Options When Someone Violates Your Creative Commons License

Portion of C.C. Chapman’s Twitter feed – September 10, 2012

I saw the following tweet the other day by author C.C. Chapman: “Since my photos are licensed under “non-commercial” is this a legal use of my Chevy Volt photo by Yahoo?” The question was followed by a link to an article on Yahoo Auto about GM’s report regarding whether Chevy Volts are being sold at a loss. The photo accompanying the article is C.C. Chapman’s photo of a Chevy Volt that he published on Flickr with a Creative Commons license.

This license requires anyone who uses the image to give C.C. Chapman the attribution, only use it for non-commercial use, and not alter the photo in any way. If the image appeared on Chevrolet’s blog, there would be a strong argument that Chevy uses its blog as a marketing tactic to get people to buy its vehicles; therefore every image on the blog is being used for a commercial use. In that case, the use of the image would have violated the license and C.C. Chapman’s copyright.

However, Yahoo published the article. Yahoo isn’t trying to sell cars. It makes money by selling ads and it may charge advertisers based on the number of hits a page gets. C.C. Chapman could make an argument that Yahoo’s use of his photo had a commercial goal; but Yahoo could fire back that it was reporting the news so its use of C.C. Chapman’s photo was protected by fair use. Yahoo could show that it has a history of news reporting and that its articles are accepted as news, not a marketing ploy.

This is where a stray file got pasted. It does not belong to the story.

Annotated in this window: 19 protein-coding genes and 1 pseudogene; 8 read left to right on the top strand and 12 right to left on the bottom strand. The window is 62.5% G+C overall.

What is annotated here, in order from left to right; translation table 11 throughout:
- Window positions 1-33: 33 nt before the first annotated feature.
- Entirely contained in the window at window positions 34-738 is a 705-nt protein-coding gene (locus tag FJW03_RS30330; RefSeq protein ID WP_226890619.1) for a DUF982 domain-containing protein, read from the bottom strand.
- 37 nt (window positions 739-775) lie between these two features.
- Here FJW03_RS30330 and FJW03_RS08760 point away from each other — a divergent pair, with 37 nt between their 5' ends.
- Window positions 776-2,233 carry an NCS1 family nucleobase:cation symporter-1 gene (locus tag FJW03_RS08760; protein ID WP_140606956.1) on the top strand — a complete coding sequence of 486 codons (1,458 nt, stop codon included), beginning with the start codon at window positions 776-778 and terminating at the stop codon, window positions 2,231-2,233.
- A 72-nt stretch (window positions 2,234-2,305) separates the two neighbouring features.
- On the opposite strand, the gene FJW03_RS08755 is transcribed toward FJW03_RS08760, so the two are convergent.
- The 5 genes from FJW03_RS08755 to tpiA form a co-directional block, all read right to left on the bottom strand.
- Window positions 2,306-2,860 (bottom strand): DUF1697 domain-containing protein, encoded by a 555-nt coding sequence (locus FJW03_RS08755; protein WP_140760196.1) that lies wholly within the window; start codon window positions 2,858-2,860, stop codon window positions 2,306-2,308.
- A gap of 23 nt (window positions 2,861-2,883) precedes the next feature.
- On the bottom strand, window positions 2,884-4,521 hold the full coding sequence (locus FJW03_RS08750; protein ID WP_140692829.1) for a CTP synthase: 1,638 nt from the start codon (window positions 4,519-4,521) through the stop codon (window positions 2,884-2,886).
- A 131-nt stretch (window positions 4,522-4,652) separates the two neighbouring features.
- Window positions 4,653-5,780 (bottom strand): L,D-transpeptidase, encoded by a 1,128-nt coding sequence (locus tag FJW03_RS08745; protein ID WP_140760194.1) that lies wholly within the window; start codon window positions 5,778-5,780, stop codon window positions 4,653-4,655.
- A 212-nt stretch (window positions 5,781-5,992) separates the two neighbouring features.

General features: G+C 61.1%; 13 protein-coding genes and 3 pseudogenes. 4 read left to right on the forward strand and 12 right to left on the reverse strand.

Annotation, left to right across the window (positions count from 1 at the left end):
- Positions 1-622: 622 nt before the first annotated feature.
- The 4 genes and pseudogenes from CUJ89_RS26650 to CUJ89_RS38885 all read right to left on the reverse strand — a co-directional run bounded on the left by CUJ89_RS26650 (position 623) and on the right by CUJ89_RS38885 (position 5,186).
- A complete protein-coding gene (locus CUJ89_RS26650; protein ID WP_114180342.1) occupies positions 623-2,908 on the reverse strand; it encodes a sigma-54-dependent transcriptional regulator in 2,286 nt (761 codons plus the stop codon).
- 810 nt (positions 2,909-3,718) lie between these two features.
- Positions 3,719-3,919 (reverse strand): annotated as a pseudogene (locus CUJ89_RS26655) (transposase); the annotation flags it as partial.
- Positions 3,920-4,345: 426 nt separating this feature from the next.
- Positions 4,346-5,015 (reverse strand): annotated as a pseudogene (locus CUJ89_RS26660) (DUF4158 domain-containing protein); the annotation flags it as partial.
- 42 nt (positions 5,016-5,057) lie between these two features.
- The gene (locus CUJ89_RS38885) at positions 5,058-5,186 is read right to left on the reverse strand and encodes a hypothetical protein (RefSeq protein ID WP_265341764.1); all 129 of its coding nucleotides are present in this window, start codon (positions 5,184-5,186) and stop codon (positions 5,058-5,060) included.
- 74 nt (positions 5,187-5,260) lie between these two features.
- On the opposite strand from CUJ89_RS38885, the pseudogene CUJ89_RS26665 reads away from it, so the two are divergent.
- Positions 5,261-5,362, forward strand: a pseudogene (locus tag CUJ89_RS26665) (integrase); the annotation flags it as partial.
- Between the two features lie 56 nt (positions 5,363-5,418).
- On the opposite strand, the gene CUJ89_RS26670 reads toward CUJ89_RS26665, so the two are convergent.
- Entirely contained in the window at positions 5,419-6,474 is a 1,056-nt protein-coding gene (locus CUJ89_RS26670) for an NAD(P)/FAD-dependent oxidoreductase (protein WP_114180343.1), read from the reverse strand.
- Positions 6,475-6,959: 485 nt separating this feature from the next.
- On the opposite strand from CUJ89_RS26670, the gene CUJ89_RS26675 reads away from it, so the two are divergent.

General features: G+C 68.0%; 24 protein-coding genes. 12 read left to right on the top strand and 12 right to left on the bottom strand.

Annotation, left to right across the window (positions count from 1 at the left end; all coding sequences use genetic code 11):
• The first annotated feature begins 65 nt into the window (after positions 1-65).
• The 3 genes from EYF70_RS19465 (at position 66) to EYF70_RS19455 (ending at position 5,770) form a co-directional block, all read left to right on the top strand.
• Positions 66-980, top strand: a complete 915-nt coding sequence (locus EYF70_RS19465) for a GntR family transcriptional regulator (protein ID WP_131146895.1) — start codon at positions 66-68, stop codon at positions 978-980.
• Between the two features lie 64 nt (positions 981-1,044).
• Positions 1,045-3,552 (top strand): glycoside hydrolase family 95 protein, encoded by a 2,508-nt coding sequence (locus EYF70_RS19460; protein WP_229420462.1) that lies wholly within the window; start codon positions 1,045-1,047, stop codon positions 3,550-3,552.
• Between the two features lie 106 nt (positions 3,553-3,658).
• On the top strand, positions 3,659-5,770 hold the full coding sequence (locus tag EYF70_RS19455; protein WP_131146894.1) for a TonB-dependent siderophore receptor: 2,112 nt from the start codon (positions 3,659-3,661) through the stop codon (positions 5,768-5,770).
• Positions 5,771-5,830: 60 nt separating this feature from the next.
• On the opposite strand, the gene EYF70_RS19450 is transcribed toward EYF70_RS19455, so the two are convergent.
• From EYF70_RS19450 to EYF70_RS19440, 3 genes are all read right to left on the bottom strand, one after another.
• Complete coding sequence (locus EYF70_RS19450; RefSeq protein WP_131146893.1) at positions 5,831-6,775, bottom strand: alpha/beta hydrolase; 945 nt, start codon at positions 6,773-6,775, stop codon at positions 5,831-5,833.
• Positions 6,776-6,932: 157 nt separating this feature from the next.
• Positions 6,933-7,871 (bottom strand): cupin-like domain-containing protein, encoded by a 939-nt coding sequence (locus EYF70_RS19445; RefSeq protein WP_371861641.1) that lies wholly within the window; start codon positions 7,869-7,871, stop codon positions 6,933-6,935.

But let’s say this photo appeared on a commercial website in violation of the Creative Commons license. That’s copyright infringement. What could C.C. Chapman do about it?

  1. Do nothing and be happy about the exposure.
  2. Get the photo removed by sending a DMCA takedown notice.
  3. Send the company a cease and desist letter.
  4. Send a bill with a licensing agreement and a letter that says the publisher has committed himself to paying a licensing fee since he already used the photo.
  5. Sue for copyright infringement.

A lot of people would be happy about the exposure and may opt to do nothing. The downside of doing this is someone else could use your work and make a valid argument that your inaction set a precedent that others could use their work for commercial purposes. You may want to send a letter that offers to license the photo in exchange for the exposure and states if the company doesn’t license it then they have to remove it. That way, you will still get your exposure but you still exert your copyright rights in your work.

If you have questions about how to protect your intellectual property rights, contact an intellectual property attorney (like me) in your community.

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